We figured this was a pretty good time to start looking around at some great — and effective — books about manners for kids. I’m sure you feel me; my family calendar is already so booked over the next couple months, which means lots of opportunities for my kids to show off their best manners. Or, their worst manners when they get really tired. Which they will.
So, books! That’s always a good way to help me better talk to my kids about any subjects without them feeling like I’m nagging them. These six books about manners for kids cover the do’s and don’ts of polite society in fun, and sometimes very funny ways.
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How to Behave and Why by Munro Leaf is the original popular manners book for kids, first published in 1946, but it’s filled with classic lessons about honesty, fairness, strength, and wisdom that are still applicable to kids today. If your kids really get into this one, you can go ahead and buy them his other books How to Speak Politely and Why and Manners Can Be Fun which are also great additions to the library.
Do I Have to Say Hello? Aunt Delia’s Manners Quiz, written by Delia Ephron and illustrated by Edward Koren, is laugh-out-loud funny. Because, hello — Delia Ephron! And Edward Koren! This is actually a brand new re-release of a 25-year-old title that some of you may have grown up with yourselves. I’ve been quizzing my kids on proper behavior while reading the book, and we’ve had to stop a few times because we were laughing so hard. In short, some of the multiple choice answers are so not examples of good manners.
The most uncomfortable moments for kids can be when they’re meeting someone totally different from themselves, and they have no clue how to respond. Do Unto Otters: A Book About Manners by Laurie Keller tackles this topic head on, with a story of Mr. Rabbit who has to learn to become friends with with his new neighbors, the Otters. It’s a great reminder about treating others the way you’d like to be treated.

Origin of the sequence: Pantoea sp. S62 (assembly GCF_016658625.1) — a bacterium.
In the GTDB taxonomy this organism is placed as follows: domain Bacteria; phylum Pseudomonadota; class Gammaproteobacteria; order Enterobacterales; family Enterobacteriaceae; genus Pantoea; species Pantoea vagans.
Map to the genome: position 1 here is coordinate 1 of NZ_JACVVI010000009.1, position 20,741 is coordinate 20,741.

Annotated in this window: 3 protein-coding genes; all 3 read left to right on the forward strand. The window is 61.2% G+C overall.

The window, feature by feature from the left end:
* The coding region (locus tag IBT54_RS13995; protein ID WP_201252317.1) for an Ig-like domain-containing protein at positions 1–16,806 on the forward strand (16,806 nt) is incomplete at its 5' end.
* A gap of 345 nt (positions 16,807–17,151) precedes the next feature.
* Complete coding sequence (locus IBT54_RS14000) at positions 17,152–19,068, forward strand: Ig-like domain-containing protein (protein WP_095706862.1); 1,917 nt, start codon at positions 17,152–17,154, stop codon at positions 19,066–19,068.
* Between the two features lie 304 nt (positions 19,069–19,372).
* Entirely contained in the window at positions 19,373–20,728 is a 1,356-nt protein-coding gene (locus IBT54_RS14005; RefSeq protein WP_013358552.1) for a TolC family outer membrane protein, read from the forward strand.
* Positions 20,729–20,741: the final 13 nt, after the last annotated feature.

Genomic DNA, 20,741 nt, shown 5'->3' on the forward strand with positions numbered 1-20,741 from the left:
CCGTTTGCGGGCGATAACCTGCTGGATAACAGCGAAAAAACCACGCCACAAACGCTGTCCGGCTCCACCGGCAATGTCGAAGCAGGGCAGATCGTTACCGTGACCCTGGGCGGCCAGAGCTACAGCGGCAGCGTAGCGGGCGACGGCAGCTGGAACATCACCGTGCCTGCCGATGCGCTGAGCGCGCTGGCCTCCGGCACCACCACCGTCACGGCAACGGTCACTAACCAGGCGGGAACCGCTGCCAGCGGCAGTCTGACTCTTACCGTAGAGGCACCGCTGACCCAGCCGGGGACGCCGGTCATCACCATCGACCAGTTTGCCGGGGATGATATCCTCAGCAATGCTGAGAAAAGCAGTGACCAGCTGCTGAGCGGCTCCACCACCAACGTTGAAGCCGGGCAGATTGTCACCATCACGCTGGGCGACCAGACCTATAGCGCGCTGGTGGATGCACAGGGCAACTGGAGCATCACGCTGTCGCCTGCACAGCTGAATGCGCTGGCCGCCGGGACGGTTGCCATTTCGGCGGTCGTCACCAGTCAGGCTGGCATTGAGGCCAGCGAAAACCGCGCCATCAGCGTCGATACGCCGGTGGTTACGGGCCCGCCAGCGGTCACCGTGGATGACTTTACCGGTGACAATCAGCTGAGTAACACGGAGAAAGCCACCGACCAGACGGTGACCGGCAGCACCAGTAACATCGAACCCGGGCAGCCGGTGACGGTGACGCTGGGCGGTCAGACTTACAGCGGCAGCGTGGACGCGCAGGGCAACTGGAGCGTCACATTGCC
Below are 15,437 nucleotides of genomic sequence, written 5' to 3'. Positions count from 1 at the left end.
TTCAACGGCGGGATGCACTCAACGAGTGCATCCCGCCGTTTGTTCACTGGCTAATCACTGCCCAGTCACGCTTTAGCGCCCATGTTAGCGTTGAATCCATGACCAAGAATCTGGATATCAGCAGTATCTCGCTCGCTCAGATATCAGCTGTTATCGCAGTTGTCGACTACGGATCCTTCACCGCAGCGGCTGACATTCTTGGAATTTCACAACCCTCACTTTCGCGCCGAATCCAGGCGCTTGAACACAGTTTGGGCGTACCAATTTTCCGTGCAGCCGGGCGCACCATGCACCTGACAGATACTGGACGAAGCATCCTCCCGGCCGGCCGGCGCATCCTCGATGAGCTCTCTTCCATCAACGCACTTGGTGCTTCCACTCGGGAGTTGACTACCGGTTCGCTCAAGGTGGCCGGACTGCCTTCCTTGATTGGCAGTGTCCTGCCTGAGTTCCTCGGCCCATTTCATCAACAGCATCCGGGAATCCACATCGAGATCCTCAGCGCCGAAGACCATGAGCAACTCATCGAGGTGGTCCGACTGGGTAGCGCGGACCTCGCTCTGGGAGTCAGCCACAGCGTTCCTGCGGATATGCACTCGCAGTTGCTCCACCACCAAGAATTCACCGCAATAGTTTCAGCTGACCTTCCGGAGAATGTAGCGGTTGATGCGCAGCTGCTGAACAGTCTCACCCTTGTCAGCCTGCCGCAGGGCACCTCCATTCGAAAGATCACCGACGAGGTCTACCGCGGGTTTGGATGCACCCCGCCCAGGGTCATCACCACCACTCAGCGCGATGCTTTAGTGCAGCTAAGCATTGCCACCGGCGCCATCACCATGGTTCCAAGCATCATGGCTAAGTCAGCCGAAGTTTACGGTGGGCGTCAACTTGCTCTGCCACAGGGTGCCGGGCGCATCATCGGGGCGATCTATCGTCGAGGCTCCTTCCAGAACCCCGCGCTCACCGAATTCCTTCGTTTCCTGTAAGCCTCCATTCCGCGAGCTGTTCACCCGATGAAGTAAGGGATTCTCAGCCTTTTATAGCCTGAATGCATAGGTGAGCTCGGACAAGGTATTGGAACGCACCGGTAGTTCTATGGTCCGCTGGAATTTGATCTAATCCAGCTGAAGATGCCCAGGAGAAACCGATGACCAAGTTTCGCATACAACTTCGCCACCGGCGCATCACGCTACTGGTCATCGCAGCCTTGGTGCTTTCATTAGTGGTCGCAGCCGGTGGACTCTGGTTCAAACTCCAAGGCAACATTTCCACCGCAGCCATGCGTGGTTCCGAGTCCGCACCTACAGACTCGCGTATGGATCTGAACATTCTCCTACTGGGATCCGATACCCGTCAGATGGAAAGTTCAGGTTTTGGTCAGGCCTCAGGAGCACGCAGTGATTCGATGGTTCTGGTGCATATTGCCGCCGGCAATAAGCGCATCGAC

When my kids aren’t sure how to behave, I tell them to ask themselves if they’re being kind. If they are, then they’re probably on the right track. You can explore a beautiful discussion about what kindness means with the sweet book, What Does It Mean to Be Kind? by Rana DiOrio and Stéphane Jorisch which is one of our editor Liz’s favorites. It’s not a manners book for kids in a classic way; more like a lovely narrative that reads almost like a poem, setting up questions and answering them in a way to make kids more mindful and thoughtful about who they are and how they interact with the world around them. Because one thing this world could use is more kindness, don’t you think?
My family has some formal holiday dinners around the dining room table with china and crystal, even for the kids. But, my five-year-old still tries to get up and goof off while he eats. We’re working on it, I promise! One way to help is by reading Wiggens Learns His Manners at the Four Seasons Restaurant by Leslie McGuirk and Alex Von Bidder, in which a saintly St Bernard teaches a rambunctious puppy ten lessons in manners from which fork to use, to why older “dogs” might be a little uncomfortable with pups in a fancy restaurant, to why you shouldn’t make a face when someone offers you food you don’t like. Fans of the NYC restaurant institution will love this, but really, any parent can get on board with advice like, “always be willing to take a bite of something new.”
Of course I had to look and see what the Emily Post empire would have to say about kids and manners. I think tweens and younger teens can get really great info from Emily Post’s Table Manners for Kids, written by Cindy Post Senning and Peggy Post with illustrations by Steve Bjorkman. While it’s a few years old, it has been updated for the 21st century with advice about cell phones at the table and charming illustrations that keep the book from being preachy, just informative and effective. And it is. Because sometimes, just hearing someone else tell them kids the right thing to do — and not their own parents — makes all the difference in the world.